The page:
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Attorney General Troy King
Attorney General for the State of Alabama
July 19, 2005
Testimony of Alabama Attorney General Troy King
Before the Senate Administrative Oversight
and the Courts Subcommittee
The Federal Consent Decree Fairness Act
July 19, 2005
My name is Troy King and I am the Attorney General for the State of Alabama. Thank you for inviting me to address this subcommittee today and to share my state's experiences with consent decrees and my support of S. 489/H.R. 1229 as a vehicle to address some of the abuses that accompany many consent decrees.
The Federal Consent Decree Fairness Act will provide a much-needed change in the law regarding consent decrees. The Act will make it easier for state governments to end oppressive consent decrees, by taking the policy-making discretion away from federal judges and returning it to those who have been elected or appointed to make those decisions.
An example of one oppressive, out-of-control consent decree in my state stems from Reynolds v. McInnes. In Reynolds, African American employees and former employees of the Alabama Department of Transportation commenced a racial discrimination class action against the Department of Transportation. Governor Jim Folsom, Jr. entered into a consent decree in March of 1994 that was originally set to expire in December of 2000. To date, over four-dozen appeals and petitions have been filed and the consent decree remains in effect. The Eleventh Circuit Court of Appeals recently addressed the obscene amount of public funds that have been spent on the Reynolds consent decree, stating:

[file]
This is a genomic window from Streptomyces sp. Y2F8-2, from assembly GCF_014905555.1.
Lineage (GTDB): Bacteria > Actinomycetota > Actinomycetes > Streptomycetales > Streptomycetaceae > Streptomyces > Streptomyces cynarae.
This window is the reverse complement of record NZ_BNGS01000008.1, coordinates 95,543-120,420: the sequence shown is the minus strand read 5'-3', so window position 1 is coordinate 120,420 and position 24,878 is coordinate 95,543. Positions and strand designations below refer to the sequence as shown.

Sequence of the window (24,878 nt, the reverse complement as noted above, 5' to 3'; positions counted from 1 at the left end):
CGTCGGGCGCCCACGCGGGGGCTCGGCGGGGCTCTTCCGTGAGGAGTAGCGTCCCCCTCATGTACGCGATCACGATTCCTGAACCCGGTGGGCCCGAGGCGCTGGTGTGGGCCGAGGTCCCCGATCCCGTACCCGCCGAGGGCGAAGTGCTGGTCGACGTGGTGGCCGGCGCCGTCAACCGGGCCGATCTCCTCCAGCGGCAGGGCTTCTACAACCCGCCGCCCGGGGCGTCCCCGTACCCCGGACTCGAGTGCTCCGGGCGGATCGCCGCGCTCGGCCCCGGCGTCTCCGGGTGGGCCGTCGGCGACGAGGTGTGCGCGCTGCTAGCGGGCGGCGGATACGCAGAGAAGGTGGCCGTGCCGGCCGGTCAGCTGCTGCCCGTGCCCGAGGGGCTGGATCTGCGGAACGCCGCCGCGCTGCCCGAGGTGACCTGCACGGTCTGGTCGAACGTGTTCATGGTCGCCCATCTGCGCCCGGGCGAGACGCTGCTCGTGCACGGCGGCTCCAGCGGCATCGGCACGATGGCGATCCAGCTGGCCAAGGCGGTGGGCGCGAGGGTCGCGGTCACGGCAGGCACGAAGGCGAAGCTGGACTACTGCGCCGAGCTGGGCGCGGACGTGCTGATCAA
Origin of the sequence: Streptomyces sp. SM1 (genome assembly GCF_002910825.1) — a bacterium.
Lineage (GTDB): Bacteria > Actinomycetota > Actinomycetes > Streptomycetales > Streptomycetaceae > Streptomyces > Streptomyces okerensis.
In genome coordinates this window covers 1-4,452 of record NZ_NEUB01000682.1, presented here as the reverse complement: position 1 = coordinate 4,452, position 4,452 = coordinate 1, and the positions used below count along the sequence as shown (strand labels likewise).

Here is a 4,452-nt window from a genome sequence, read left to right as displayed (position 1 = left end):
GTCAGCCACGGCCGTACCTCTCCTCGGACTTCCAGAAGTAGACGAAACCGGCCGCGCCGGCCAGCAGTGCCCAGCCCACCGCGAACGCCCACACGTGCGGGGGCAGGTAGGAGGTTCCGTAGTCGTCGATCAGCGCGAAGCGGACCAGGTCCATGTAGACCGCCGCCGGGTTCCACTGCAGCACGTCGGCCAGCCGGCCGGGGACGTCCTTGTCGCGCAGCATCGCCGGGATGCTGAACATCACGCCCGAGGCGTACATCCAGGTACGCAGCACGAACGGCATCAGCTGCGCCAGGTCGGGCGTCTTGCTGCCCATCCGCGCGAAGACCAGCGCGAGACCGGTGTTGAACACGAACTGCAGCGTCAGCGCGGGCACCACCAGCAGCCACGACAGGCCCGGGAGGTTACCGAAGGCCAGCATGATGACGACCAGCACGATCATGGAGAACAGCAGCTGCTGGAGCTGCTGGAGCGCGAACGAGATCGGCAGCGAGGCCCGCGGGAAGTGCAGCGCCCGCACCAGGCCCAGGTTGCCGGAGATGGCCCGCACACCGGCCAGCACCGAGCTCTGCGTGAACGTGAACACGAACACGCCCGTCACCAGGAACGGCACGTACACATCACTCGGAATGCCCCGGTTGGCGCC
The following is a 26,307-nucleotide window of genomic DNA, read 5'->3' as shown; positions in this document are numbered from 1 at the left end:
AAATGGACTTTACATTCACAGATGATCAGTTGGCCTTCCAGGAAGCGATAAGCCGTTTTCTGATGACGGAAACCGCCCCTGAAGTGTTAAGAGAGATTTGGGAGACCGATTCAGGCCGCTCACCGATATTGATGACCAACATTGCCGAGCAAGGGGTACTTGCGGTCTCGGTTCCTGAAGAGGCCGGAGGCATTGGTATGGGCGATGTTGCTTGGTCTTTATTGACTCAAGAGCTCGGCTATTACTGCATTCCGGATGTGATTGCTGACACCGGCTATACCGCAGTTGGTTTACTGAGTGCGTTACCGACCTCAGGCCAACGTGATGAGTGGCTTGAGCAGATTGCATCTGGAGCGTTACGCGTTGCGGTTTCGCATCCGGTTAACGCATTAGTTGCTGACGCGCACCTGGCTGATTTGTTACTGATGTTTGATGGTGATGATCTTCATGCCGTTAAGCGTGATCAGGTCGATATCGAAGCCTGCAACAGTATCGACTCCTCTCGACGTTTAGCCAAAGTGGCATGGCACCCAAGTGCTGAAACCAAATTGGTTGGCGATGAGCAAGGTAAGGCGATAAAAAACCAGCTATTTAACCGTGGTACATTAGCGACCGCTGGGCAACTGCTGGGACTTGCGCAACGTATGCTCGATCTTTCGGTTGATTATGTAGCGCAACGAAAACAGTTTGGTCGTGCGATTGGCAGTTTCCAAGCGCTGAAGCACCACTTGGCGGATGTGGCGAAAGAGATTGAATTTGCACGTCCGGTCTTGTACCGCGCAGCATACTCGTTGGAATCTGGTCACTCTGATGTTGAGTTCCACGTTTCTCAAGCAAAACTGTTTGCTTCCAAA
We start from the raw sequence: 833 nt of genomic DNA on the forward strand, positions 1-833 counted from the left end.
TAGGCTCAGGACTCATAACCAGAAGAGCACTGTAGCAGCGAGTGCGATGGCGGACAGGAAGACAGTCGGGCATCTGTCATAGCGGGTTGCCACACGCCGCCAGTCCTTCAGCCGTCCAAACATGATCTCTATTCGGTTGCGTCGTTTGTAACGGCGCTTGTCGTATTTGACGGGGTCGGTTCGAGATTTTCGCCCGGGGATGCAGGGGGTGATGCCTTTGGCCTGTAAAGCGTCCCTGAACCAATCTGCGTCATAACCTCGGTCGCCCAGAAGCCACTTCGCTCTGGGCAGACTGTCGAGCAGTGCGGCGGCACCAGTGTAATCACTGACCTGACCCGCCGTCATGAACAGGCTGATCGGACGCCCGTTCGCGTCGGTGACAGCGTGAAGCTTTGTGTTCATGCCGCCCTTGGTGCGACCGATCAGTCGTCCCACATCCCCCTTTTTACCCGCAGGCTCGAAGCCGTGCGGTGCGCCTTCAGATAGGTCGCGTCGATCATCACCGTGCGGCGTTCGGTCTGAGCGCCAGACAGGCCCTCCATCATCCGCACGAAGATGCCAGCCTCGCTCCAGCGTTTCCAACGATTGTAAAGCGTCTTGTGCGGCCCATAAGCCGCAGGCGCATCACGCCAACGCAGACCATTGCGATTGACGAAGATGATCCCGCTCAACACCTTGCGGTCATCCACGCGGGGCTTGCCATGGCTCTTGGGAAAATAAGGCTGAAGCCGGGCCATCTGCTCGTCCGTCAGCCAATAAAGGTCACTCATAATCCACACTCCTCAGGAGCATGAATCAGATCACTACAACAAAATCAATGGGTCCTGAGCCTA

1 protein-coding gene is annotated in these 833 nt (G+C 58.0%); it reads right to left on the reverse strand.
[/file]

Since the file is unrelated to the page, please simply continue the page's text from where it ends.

[T]his unwieldy litigation has been afflicting the judicial system and draining huge amounts of public funds from the State of Alabama for much too long. The amounts are staggering. Fifty million dollars in public funds has been spent on attorney's fees alone in the case . . . bringing the total litigation costs to the State of Alabama to more than $112 million, and that cost is growing at a rate of around $500,000 each and every month.
With these funds, every mile of interstate in Alabama could have been resurfaced twice. Instead, under the Reynolds consent decree, plaintiffs' counsel was paid for every minute they spent on this case, without regard to whether they were pursuing a legitimate objective or even whether they prevailed. The lead plaintiff in this case, Johnny Reynolds died shortly after receiving long awaited settlement proceeds. His attorneys, on the other hand, have grown rich, and the people of Alabama have grown more disillusioned with the system that could allow this to occur. The court addressed the long-term effect of this agreement stating: